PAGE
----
November 14, 2014
iSee the future of online interaction
Interactive video collaboration software is making online interactions a more life-like experience.
Professor Farzad Safaei from the ICT Research Institute demonstrates the online video collaboration program iSee.
The sophisticated video conferencing platform called iSee, developed by UOW researchers, can stream multiple webcams in a virtual environment where participants can move around, form groups, converse and share content.
Australian school students in a world-first event recently used it to participate in a national face-to-face exhibition of their major artworks, without leaving their schools in New South Wales, Queensland, Tasmania and Western Australia.
The research on iSee platform began in 2008 by researchers at the UOW, led by Professor Farzad Safaei from the ICT Research Institute, with the support of the Smart Services CRC . iSee became a startup company in 2013 and now offers the platform to customers.
Professor Safaei said many video conferencing programs currently available are difficult to use and require strict and highly artificial social protocols for online meetings, for example, one person talking at each time.
“This is not representative of natural human communications, where typically a number of simultaneous conversations can take place” he said. “We saw a need to create a communication system where large numbers of people could collaborate simultaneously.”
In the iSee environment each user appears as a ‘me-vatar’. Much like avatars in online gaming, the ‘mevatars’ represent the user in a virtual space.
While avatars are typically an alter ego or fantasy character, mevatars stream the user’s webcam into an immersive setting in real time, enabling authentic face-to-face interactions.
To overcome bandwidth constraints the system is designed to stream only the video and audio streams that are relevant to the perspective of each user at each moment.
“If a user turns around or walks away from the group, the system stops streaming their image, just as you would not see the person in real-life conversation,” Professor Safaei said.
“We also use directional audio. As a person moves away from a group the volume of that conversation drops relative to distance. If there are multiple conversations in the room the user can join a conversation by approaching the group, just like you might do at a cocktail party or a work function.”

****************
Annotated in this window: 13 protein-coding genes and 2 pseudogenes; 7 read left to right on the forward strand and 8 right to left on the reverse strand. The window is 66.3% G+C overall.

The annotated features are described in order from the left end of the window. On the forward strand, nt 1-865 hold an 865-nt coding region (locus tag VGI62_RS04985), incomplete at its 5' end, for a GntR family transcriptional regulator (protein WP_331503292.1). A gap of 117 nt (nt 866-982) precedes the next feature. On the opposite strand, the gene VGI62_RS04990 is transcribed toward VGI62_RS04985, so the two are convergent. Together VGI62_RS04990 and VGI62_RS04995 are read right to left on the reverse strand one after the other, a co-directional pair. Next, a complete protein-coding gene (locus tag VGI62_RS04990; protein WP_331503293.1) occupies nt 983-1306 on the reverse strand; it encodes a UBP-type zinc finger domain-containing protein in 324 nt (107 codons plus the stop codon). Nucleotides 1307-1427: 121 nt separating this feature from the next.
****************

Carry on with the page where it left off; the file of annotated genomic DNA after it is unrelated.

“By streaming to each user only the video and audio in their area of interest, iSee uses up to 70 per cent less bandwidth that other systems.”
Professor Safaei said iSee was well suited to use in corporations for conferencing, collaboration and training. Education providers could enrich the learning experience for students in remote areas and even provide additional classes to overcome the tyranny of distance as well as cost.
The interactive art exhibition took the concept of ‘immersive art’ to a new level.
Through iSee the students created a virtual art gallery where participants could wander throughout, pause to appreciate individual pieces and discuss works with those around them display their works.
The virtual art gallery is being offered through the Transforming the Education Digital Supply Chain project (TtEDSC).
TtEDSC project manager Ian Quartermaine told The Australian the aim of the virtual art show was to create collaboration between students and teachers at independent schools around the country.
“It is bringing students together and teachers together that would never be together normally and have conversations,’’ he said.
Mr Quartermaine told The Australian the plan was to offer the virtual art gallery concept up to the whole of the independent school community in Australia.
iSee: Jessica Sullivan, +61 407 758 080
UOW: Grant Reynolds, Media & PR Officer, +61 417 010 350 or firstname.lastname@example.org.